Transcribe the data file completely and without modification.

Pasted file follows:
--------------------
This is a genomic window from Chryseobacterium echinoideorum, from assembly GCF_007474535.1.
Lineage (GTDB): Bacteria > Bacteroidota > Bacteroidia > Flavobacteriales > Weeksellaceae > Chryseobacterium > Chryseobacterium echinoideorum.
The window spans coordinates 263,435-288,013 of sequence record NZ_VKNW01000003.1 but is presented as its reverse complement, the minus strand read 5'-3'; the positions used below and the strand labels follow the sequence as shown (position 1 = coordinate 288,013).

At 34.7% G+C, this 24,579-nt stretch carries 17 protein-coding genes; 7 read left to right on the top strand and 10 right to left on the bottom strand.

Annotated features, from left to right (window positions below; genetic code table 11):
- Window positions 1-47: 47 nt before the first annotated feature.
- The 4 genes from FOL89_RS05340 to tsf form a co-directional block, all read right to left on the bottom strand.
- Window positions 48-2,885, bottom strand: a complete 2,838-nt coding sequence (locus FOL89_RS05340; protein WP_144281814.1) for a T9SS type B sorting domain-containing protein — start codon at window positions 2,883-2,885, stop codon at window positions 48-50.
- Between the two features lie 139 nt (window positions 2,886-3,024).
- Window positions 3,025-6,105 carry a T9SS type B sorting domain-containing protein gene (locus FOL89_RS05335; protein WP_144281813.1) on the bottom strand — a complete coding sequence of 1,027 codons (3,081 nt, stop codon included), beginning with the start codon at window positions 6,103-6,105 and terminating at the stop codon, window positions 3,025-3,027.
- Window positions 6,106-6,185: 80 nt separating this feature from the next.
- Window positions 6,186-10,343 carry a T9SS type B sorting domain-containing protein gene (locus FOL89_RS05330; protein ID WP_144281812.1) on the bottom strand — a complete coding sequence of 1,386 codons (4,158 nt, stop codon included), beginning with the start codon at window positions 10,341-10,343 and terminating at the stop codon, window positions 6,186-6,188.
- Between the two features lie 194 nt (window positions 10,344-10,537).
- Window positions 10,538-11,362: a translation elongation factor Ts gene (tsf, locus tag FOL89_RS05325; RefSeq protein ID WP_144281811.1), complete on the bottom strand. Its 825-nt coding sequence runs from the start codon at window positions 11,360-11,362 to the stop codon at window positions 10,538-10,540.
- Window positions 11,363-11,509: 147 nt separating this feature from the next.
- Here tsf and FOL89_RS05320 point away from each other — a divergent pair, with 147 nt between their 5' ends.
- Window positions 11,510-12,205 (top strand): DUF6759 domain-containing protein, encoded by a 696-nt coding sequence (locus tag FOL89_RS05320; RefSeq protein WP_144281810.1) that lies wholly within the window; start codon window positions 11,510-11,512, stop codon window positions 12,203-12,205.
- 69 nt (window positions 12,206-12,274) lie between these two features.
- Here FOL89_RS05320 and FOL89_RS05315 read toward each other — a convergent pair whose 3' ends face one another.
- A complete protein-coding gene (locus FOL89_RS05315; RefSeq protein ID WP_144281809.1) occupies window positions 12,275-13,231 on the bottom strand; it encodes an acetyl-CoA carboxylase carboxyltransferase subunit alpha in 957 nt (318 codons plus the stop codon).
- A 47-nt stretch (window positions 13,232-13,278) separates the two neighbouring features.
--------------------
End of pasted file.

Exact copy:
This is a genomic window from Chryseobacterium echinoideorum, from assembly GCF_007474535.1.
Lineage (GTDB): Bacteria > Bacteroidota > Bacteroidia > Flavobacteriales > Weeksellaceae > Chryseobacterium > Chryseobacterium echinoideorum.
The window spans coordinates 263,435-288,013 of sequence record NZ_VKNW01000003.1 but is presented as its reverse complement, the minus strand read 5'-3'; the positions used below and the strand labels follow the sequence as shown (position 1 = coordinate 288,013).

At 34.7% G+C, this 24,579-nt stretch carries 17 protein-coding genes; 7 read left to right on the top strand and 10 right to left on the bottom strand.

Annotated features, from left to right (window positions below; genetic code table 11):
- Window positions 1-47: 47 nt before the first annotated feature.
- The 4 genes from FOL89_RS05340 to tsf form a co-directional block, all read right to left on the bottom strand.
- Window positions 48-2,885, bottom strand: a complete 2,838-nt coding sequence (locus FOL89_RS05340; protein WP_144281814.1) for a T9SS type B sorting domain-containing protein — start codon at window positions 2,883-2,885, stop codon at window positions 48-50.
- Between the two features lie 139 nt (window positions 2,886-3,024).
- Window positions 3,025-6,105 carry a T9SS type B sorting domain-containing protein gene (locus FOL89_RS05335; protein WP_144281813.1) on the bottom strand — a complete coding sequence of 1,027 codons (3,081 nt, stop codon included), beginning with the start codon at window positions 6,103-6,105 and terminating at the stop codon, window positions 3,025-3,027.
- Window positions 6,106-6,185: 80 nt separating this feature from the next.
- Window positions 6,186-10,343 carry a T9SS type B sorting domain-containing protein gene (locus FOL89_RS05330; protein ID WP_144281812.1) on the bottom strand — a complete coding sequence of 1,386 codons (4,158 nt, stop codon included), beginning with the start codon at window positions 10,341-10,343 and terminating at the stop codon, window positions 6,186-6,188.
- Between the two features lie 194 nt (window positions 10,344-10,537).
- Window positions 10,538-11,362: a translation elongation factor Ts gene (tsf, locus tag FOL89_RS05325; RefSeq protein ID WP_144281811.1), complete on the bottom strand. Its 825-nt coding sequence runs from the start codon at window positions 11,360-11,362 to the stop codon at window positions 10,538-10,540.
- Window positions 11,363-11,509: 147 nt separating this feature from the next.
- Here tsf and FOL89_RS05320 point away from each other — a divergent pair, with 147 nt between their 5' ends.
- Window positions 11,510-12,205 (top strand): DUF6759 domain-containing protein, encoded by a 696-nt coding sequence (locus tag FOL89_RS05320; RefSeq protein WP_144281810.1) that lies wholly within the window; start codon window positions 11,510-11,512, stop codon window positions 12,203-12,205.
- 69 nt (window positions 12,206-12,274) lie between these two features.
- Here FOL89_RS05320 and FOL89_RS05315 read toward each other — a convergent pair whose 3' ends face one another.
- A complete protein-coding gene (locus FOL89_RS05315; RefSeq protein ID WP_144281809.1) occupies window positions 12,275-13,231 on the bottom strand; it encodes an acetyl-CoA carboxylase carboxyltransferase subunit alpha in 957 nt (318 codons plus the stop codon).
- A 47-nt stretch (window positions 13,232-13,278) separates the two neighbouring features.